The Supreme Court’s decision in Alice v. CLS Bank International has created uncertainty for computer-related invention patents unlike any other decision in recent memory. Proposals are emerging for amending the statute governing patent subject matter eligibility (35 U.S.C. § 101) to prevent Alice from causing further damage. Meanwhile, the Court of Appeals for the Federal Circuit (CAFC), the federal court which presides over all appeals of decisions from patent infringement trials, has found over 90% of the inventions before it is ineligible for a patent and has upheld inventions as subject matter eligible in a relatively small number of cases since Alice. Some have interpreted the cases where the patent was held to be eligible to mean that all is now well and that legislation to amend 35 U.S.C. § 101 are not needed. The chaos created` by Alice does not end merely because the CAFC has found a modest number of inventions to be subject matter eligible.

What in Alice?

To recap, in Alice, the Supreme Court confirmed its own recently-created version of subject matter eligibility requirements (in addition to those articulated in 35 U.S.C. § 101), consisting of a two-step test: 1) determining whether the claimed invention is directed to one of a few Court-created exceptions to subject matter eligible for patenting, and if so, 2) determining whether the claimed invention includes additional elements amounting to “significantly more” than the relevant exception. With respect to computer-related inventions, including inventions implemented in software, the relevant exception is whether the claimed invention is directed to an “abstract idea”.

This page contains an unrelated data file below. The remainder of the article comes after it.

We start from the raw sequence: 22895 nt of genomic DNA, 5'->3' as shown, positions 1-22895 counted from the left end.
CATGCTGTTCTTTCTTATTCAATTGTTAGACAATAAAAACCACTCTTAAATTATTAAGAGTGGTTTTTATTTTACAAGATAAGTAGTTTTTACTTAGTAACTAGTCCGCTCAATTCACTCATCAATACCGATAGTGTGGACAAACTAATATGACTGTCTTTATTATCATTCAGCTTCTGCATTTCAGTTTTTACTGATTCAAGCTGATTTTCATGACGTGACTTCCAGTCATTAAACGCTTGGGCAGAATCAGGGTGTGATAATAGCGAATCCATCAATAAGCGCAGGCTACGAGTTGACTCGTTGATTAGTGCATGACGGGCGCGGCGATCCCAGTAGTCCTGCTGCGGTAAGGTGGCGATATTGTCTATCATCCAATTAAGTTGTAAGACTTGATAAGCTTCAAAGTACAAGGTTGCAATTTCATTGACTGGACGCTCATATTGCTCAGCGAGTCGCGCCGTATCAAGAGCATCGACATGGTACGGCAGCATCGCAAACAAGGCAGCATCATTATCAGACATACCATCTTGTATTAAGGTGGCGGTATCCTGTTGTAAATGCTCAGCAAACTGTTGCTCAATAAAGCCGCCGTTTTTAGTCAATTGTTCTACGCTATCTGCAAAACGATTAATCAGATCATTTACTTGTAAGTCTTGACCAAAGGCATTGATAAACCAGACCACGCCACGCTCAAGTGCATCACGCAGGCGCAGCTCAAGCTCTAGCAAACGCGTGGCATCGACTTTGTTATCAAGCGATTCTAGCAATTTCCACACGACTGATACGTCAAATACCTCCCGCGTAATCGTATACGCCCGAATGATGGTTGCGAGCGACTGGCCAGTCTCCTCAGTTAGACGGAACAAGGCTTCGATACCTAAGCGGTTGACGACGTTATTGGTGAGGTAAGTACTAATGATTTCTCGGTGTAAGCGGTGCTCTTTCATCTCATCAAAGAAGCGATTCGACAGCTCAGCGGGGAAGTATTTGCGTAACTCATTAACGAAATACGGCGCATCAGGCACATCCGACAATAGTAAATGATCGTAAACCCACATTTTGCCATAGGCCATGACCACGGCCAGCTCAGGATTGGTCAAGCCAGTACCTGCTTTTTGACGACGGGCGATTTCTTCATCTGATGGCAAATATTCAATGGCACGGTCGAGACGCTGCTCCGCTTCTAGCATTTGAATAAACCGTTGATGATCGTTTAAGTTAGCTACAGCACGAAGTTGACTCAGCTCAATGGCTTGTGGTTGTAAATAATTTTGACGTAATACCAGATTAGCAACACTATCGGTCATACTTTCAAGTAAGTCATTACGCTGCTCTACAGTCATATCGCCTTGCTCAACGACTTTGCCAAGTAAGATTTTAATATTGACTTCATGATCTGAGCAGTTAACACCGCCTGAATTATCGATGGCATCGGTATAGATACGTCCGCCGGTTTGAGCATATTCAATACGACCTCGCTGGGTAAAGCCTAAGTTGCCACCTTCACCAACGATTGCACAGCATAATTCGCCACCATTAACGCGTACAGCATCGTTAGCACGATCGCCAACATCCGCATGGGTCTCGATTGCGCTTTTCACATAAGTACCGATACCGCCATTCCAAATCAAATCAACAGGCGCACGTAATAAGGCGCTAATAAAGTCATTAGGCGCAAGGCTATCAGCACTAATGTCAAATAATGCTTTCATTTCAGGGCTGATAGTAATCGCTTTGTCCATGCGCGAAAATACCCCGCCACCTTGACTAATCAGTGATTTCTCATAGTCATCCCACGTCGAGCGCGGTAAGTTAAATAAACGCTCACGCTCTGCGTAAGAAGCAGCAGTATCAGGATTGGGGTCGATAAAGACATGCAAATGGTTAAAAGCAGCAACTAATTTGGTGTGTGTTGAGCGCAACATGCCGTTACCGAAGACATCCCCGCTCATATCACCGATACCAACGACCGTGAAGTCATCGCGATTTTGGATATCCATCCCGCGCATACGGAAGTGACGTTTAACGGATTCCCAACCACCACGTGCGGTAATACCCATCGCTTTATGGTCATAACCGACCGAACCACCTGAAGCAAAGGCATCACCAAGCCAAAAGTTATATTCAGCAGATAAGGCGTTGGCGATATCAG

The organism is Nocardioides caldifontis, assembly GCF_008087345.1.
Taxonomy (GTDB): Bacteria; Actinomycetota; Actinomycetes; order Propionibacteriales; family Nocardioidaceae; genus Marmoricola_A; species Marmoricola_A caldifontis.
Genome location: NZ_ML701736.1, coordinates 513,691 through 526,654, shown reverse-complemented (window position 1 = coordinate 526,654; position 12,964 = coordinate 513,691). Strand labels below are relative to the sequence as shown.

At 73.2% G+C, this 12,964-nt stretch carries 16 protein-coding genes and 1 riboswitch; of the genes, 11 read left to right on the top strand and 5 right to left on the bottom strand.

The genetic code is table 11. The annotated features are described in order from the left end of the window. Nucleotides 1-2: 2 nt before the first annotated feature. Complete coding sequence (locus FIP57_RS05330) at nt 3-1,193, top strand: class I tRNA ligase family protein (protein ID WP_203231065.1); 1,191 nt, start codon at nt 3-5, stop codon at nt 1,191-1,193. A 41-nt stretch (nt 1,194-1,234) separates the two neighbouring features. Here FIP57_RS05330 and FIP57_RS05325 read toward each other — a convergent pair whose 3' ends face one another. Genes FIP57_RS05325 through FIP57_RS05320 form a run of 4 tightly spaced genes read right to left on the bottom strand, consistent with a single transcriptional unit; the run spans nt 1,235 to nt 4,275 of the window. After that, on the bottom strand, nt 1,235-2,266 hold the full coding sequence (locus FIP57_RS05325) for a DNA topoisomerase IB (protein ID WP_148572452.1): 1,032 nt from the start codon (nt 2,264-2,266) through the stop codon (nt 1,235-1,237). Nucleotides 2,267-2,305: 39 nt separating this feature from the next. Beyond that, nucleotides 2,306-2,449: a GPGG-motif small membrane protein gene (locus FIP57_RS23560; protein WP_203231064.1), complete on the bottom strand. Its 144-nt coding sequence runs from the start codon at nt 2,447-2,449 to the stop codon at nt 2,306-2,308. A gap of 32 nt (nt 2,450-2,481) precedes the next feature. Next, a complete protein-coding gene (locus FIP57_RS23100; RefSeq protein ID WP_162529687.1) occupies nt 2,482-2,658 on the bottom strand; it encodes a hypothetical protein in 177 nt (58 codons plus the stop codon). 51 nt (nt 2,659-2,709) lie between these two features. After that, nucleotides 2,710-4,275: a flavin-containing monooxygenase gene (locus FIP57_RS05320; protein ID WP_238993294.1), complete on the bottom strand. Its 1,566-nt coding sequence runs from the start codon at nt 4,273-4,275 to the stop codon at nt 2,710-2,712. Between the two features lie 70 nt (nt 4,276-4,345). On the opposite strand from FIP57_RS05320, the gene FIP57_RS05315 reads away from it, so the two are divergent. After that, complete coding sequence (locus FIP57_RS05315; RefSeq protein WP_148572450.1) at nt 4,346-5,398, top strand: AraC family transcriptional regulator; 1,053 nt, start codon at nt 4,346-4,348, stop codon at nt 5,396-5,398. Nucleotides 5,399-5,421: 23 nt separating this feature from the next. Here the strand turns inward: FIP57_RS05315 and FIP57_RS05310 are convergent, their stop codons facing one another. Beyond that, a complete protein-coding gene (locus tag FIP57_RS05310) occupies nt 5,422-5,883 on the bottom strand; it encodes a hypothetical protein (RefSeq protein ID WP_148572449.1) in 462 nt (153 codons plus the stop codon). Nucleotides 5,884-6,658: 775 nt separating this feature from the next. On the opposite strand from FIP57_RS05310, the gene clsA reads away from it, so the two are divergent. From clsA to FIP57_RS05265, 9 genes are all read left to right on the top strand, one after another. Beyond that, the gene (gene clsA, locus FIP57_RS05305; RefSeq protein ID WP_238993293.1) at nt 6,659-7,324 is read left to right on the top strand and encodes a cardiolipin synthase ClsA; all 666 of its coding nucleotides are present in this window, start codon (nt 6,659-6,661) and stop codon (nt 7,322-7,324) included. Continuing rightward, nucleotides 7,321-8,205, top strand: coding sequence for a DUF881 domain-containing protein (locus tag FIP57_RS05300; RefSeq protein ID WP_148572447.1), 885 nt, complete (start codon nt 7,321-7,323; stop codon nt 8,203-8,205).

Inventions to be subject matter eligibility

The few CAFC cases (since Alice) that have found inventions to be subject matter eligible is certainly a welcome development. These cases indicate that the CAFC does not believe all computer-related inventions are ineligible, and they provide helpful clues about what will weigh in favor of eligibility. Unfortunately, these cases do not demarcate the boundary between eligibility and ineligibility in any predictable, meaningful way. We still do not have an acceptable working definition of “abstract” and we likely never will.

[6] In these cases, the CAFC applied a variety of different, often inconsistent, rationale for finding the inventions at issue to be subject matter eligible.

Despite the recent CAFC cases, the U.S. Patent & Trademark Office (USPTO) and the courts must still apply the same vague, meaningless and unpredictable test handed down by the Supreme Court in Alice. The same gross inconsistencies that result from the Alice test remain in the patent system. Subject matter eligibility rejection rates at the USPTO are still generally higher than before the Alice decision and the largest increases have been for network and video inventions and particularly for business method inventions. The courts interpret Alice to more significantly impact software (and not merely business methods).


Patent applicants and patentees need more clarity. The time and expense of appellate court review to resolve what should be a simple threshold issue inhibits patent system efficiency and should not be required for finality. Our innovation economy must have certainty. The lack of clarity and uncertainty impacts enforcement of patents, evaluation of inventions for patenting and, ultimately, investments in research and development. Robust, reliable patent rights promote innovation. A more predictable and consistent test for subject matter eligibility is still needed.